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In this course, author Bobby Owsinski reveals industry tips, tricks, and techniques for producing professionally mixed audio on any digital audio workstation. He offers recommendations for setting up an optimal listening environment, highlights the most efficient ways to set up and balance a mix, and shows how to build a powerful sound with compression. The course also explains how to master the intricacies of EQ; incorporate reverb, delay, and modulation effects; and generate the final mix.
Just like drums, percussion is made up of short bursts of sound with strong attacks. As a result, it's very important that the reverb parameters are tuned precisely to the song. In this video I am going to show you how to do that. So the first thing we are going to do is listen to the tambourine which is a nice hand percussion. Let's listen to it in the track. It doesn't have any reverb at all. (Music playing) Now let's solo it and have a listen to what it sounds like.
(Music playing) I already have a Send in here. This goes to our shortest reverb, which is used for the drums. Let's just have a quick listen of what it sounds like. (Music playing) Sounds pretty good in space. Watch what happens when we add too much reverb. It actually changes the rhythm that the tambourine is playing. (Music playing) It all starts to melt into one instead of sounding like very distinct events.
Let's bring it back to where it was before. (Music playing) And let's listen in the track. (Music playing) Now you can hear it has a little bit more personality when the reverb is on. This could actually work without reverb in the track. Usually what we want to try to do is put everything in its own space, at least a little bit. Let's just experiment a little bit with the sound just so you can hear what it sounds like with different parameter settings.
So right now we are at 1.2 seconds on a rather large room. Let's cut this in half and let's make this 600 milliseconds. And have a quick listen to what it sounds like. (Music playing) You can hear that what happens is with the shorter decay, it puts it into a different environment. And it begins to sound bigger. Let's cut it down even more. We cut it to 300ms.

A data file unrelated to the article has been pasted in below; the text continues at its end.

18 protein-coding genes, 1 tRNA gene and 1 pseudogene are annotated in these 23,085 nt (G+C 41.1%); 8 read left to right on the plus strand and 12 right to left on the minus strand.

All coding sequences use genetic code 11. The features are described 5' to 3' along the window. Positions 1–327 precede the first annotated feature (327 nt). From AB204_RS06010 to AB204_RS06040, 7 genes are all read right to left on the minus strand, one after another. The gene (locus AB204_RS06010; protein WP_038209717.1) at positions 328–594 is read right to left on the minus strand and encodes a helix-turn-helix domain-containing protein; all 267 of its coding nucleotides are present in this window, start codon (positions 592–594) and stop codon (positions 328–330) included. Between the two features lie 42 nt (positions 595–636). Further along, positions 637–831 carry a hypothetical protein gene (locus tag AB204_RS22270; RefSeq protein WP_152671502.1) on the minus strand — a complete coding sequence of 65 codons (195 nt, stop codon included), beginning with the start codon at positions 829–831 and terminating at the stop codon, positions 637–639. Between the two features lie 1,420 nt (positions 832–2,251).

(Music playing) Let's listen in the track. (Music playing) This sounds pretty good and usually what you'll find is very, very short reverb decay times will greatly help a percussion track. The longer the reverb decay, the worse it usually sounds because once again, it begins to change the rhythm and that's not a good thing.
The only thing that really helps is the pre-delay. Let's solo it up again and have a quick listen to what happens. (Music playing) Let me change the decay time. We will put it back to where it was at about 1.2 ms and let's listen. (Music playing) Now let's listen with no pre-delay. (Music playing) It sounds okay but it sounds a lot better with some pre-delay.
Let's put it up to 72 ms which is timed to the track. (Music playing) Now, you can hear what happens is it sort of blends together since it's timed with the track. And that makes it sound pretty interesting. It makes it sound big and puts it in its own environment. Let's have a quick listen. (Music playing) Sometimes what we are trying to do is when we time reverb and delays to tracks, what we are trying to do is make it so it's not obvious.
When we add the reverb, when we add the effects, we are trying to make it sound bigger without being obvious. And that's what the timing of the pre- delay and the decay does to the track. In conclusion, percussion is made up of short bursts of sound with strong attacks and as a result, it's very important that the reverb parameters are tuned precisely to the song. That means timing the pre-delay and the reverb time to the track. You can see exactly how to do that in another movie. Remember, that you're normally not trying to make any percussion instrument sound bigger, push it back in the track.
You are just trying to put it into its own environment.
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